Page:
Staying with food, we need a myriad of solutions to ensure that intensive food production to feed a growing global population remains within planetary boundaries by 2050. A “flexitarian diet”, where consumers eat mostly plant-based food and moderate their animal-source food consumption, including meat, could help shield the planet from the more harmful impacts of intensive food production and still meet a growing population. Production also needs to transition to renewable energy and a more sustainable use of water. Read more....

One business implementing its own food system solution, is the focus of our next article. A Colorado farmer has managed to turn around his family’s struggling 24-acre farm. He installed 3,200 solar panels on the farm, which traditionally grew hay, and can now grow a variety of vegetables on the unused land under the solar panels. With the vegetables under the solar panels needing less water, and the electricity produced being sold back to the grid, the farm is now efficient and profitable. This may be a model which many farms could implement. Read more....

It is small businesses like the Colorado farmer’s that are integral to climate change mitigation and adaptation, according to this article. Whilst there has been a lot of focus on the initiatives and investments of large businesses, small and medium-size enterprises (SMEs) are continually being overlooked. With 90 per cent of businesses being SMEs, investment and support in these businesses, many of which are making large strides in combating climate change, is crucial. Climate action needs to come from, and be supported at, every level of the economy. Read more....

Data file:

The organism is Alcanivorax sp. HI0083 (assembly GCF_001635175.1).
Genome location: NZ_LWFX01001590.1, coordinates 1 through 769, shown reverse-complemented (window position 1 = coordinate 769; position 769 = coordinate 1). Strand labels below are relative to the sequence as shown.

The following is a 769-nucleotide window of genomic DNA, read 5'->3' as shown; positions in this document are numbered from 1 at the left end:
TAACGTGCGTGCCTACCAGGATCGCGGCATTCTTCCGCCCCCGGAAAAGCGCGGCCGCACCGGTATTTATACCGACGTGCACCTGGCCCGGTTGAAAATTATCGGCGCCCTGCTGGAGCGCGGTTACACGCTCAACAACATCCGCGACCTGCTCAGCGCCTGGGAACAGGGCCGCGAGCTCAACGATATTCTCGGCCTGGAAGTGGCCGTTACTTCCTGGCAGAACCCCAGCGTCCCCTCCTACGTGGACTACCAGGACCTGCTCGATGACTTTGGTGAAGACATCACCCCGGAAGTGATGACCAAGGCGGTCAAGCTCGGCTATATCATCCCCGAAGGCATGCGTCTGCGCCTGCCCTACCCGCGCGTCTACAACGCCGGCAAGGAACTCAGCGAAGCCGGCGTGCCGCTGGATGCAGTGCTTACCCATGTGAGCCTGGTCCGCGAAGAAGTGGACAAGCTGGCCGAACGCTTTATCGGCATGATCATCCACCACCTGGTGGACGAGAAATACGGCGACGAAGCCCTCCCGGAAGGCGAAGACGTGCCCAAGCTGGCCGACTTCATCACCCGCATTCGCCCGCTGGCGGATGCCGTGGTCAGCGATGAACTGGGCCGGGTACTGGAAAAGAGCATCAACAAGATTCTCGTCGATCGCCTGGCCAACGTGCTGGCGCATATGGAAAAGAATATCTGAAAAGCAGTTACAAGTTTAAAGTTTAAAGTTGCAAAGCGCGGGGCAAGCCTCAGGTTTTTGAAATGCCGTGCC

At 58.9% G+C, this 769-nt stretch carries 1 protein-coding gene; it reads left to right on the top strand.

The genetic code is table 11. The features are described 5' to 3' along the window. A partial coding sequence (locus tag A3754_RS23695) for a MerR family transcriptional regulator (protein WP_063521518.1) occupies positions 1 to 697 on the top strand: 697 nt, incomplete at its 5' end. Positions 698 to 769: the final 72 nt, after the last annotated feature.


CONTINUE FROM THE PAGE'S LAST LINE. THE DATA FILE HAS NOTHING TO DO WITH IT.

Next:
Small businesses have an important role in fighting climate change, but cities, where more than half the world’s population lives, will need to make big changes to reach net zero by 2050, to keep the global temperature increase to 1.5C. Masses of concrete, metal & glass warm the environment, and water shortages and air pollution are prevalent. Reducing emissions from transport is a must, along with changes to the way buildings are constructed, heated, and cooled. Cities need very clear plans to entice investors to help with the costs of change. Read more....



Changing the way building are constructed will involve using low carbon materials. A reduction from the 39% of all carbon emissions that building, and construction contribute globally is essential. Steel (7%) and concrete (8%) are huge offenders and alternatives are essential. A new multi government initiative, the IDDI, are pledging to support using low carbon materials in construction, and disclose the carbon embodied in major public construction projects by 2025. Steelmakers are cleaning up their act, and cleaner concrete, and alternatives to these, are discussed. Read more....


Even the colour of buildings, especially their roof, can make an impact. Darker coloured roofing might be great for warming inside during winter, but in summer these buildings may require the use of air-conditioning to reduce the 4-10C possible temperature increase inside. NSW has decided to ban dark roofs, to help reach net zero by 2050. There are some things that you may not have considered when deciding on a roof colour, and even solar panels located there, which are discussed in this article. Read more....



If we are to create green cities, we will need to power them on renewable energy, and due to the fluctuations in generation, renewables require long-duration energy storage (LDES) solutions. Able to store energy during times of excess generation, LDES can then be utilised to fill the gap when generation dips. With investment in LDES technology the world can not only look at having a greener electricity grid, but a more reliable and optimized one. Read more....



This week we have a few innovation articles we hope you enjoy:





Cement is responsible for 8% of global emissions—but it doesn’t have to be


World needs up to 140TWh of long duration energy storage to meet net-zero goals


The third wave of biomaterials: When innovation meets demand